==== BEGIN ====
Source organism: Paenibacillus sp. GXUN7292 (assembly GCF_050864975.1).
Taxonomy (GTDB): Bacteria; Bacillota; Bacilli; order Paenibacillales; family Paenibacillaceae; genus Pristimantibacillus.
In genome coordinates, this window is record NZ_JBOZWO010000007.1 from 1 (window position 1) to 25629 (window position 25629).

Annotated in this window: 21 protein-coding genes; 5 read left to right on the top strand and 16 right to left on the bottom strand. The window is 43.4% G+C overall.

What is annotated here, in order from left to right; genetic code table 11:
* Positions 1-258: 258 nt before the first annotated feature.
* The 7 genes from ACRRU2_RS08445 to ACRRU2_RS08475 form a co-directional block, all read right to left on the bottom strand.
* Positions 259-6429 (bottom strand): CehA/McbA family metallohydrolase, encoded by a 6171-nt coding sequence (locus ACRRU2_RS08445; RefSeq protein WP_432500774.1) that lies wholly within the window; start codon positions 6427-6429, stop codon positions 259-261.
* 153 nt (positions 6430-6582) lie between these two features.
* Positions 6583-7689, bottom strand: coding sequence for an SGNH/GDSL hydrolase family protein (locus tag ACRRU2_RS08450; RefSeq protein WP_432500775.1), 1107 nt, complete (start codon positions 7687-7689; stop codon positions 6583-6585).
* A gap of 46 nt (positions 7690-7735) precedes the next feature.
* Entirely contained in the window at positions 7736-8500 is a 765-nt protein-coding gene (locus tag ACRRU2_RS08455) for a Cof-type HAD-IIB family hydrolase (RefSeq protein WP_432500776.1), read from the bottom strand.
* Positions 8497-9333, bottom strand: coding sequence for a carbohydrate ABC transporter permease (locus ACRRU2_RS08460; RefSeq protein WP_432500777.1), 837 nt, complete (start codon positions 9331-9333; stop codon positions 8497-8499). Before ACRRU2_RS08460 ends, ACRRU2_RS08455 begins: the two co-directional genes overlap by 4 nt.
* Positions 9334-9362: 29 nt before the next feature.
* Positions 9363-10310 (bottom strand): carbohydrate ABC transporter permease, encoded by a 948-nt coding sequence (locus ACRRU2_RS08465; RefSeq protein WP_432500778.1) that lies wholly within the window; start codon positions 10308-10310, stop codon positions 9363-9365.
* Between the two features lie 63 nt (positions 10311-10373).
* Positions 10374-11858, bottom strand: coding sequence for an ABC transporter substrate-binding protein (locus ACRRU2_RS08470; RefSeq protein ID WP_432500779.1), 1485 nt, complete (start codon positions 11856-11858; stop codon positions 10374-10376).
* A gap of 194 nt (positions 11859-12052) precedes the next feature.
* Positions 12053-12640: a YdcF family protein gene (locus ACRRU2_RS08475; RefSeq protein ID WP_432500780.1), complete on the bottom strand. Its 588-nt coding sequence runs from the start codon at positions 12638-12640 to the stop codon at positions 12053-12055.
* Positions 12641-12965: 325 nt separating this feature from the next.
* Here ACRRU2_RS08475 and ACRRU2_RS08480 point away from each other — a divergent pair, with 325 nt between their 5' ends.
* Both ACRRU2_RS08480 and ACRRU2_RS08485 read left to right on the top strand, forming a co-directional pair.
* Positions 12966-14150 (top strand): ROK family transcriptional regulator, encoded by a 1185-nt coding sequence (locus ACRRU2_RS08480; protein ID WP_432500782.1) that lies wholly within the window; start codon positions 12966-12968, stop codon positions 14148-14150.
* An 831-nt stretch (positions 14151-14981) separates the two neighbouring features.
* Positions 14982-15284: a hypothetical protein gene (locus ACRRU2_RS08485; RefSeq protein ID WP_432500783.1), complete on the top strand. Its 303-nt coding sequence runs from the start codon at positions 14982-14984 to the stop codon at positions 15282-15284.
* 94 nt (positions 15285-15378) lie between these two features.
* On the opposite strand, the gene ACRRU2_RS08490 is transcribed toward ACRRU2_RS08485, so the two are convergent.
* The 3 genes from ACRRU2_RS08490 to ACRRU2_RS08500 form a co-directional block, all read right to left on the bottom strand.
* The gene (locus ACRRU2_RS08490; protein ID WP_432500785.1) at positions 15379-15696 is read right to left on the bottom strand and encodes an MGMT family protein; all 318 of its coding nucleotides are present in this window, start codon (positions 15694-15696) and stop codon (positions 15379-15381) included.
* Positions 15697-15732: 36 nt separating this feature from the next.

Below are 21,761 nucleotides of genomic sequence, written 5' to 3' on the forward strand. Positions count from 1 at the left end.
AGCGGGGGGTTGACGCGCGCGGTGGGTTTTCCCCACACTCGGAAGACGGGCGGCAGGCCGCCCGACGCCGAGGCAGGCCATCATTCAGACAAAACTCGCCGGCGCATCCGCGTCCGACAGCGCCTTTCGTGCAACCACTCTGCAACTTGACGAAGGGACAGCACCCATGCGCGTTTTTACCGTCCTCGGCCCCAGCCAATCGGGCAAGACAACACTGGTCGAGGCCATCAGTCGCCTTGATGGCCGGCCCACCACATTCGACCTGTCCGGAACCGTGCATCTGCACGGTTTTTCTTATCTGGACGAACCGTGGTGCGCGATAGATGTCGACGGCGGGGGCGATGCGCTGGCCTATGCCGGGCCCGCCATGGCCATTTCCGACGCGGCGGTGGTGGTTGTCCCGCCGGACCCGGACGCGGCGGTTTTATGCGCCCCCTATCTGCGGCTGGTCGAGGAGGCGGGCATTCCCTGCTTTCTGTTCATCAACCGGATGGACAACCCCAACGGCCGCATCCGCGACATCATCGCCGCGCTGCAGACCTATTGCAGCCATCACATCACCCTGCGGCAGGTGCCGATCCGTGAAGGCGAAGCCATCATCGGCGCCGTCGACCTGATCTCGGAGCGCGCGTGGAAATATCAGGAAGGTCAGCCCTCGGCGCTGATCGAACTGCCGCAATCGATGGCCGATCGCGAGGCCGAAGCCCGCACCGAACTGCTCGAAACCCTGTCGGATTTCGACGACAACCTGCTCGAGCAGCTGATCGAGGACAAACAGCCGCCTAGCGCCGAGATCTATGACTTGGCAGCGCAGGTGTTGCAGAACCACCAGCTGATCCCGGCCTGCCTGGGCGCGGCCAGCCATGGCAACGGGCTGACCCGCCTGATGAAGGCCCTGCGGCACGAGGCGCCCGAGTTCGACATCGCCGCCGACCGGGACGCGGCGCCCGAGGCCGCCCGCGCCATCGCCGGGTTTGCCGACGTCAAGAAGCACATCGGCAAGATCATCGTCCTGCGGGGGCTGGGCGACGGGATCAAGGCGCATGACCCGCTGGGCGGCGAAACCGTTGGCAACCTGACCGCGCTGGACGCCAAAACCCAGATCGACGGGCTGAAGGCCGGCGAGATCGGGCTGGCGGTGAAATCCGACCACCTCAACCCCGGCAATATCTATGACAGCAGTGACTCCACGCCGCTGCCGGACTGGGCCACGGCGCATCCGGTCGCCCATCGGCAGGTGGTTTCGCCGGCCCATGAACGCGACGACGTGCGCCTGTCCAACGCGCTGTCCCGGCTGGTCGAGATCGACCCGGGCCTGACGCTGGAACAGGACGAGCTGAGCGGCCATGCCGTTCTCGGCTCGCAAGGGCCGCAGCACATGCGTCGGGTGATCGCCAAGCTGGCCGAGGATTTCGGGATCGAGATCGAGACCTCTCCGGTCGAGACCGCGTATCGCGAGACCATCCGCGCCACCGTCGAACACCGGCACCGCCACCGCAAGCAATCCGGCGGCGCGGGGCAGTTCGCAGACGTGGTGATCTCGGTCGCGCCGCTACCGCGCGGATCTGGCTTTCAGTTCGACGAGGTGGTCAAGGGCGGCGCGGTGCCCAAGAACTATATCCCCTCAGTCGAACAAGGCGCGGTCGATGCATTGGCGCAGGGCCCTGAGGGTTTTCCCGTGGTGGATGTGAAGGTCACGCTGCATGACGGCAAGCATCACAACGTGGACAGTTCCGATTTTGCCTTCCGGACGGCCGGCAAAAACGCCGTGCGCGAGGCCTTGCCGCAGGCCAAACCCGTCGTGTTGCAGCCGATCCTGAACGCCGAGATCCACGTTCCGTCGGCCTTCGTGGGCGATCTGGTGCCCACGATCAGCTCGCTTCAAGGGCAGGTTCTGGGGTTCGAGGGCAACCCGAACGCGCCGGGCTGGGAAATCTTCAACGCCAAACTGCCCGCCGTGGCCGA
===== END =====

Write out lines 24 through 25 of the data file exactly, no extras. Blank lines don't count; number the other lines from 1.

* An 831-nt stretch (positions 14151-14981) separates the two neighbouring features.
* Positions 14982-15284: a hypothetical protein gene (locus ACRRU2_RS08485; RefSeq protein ID WP_432500783.1), complete on the top strand. Its 303-nt coding sequence runs from the start codon at positions 14982-14984 to the stop codon at positions 15282-15284.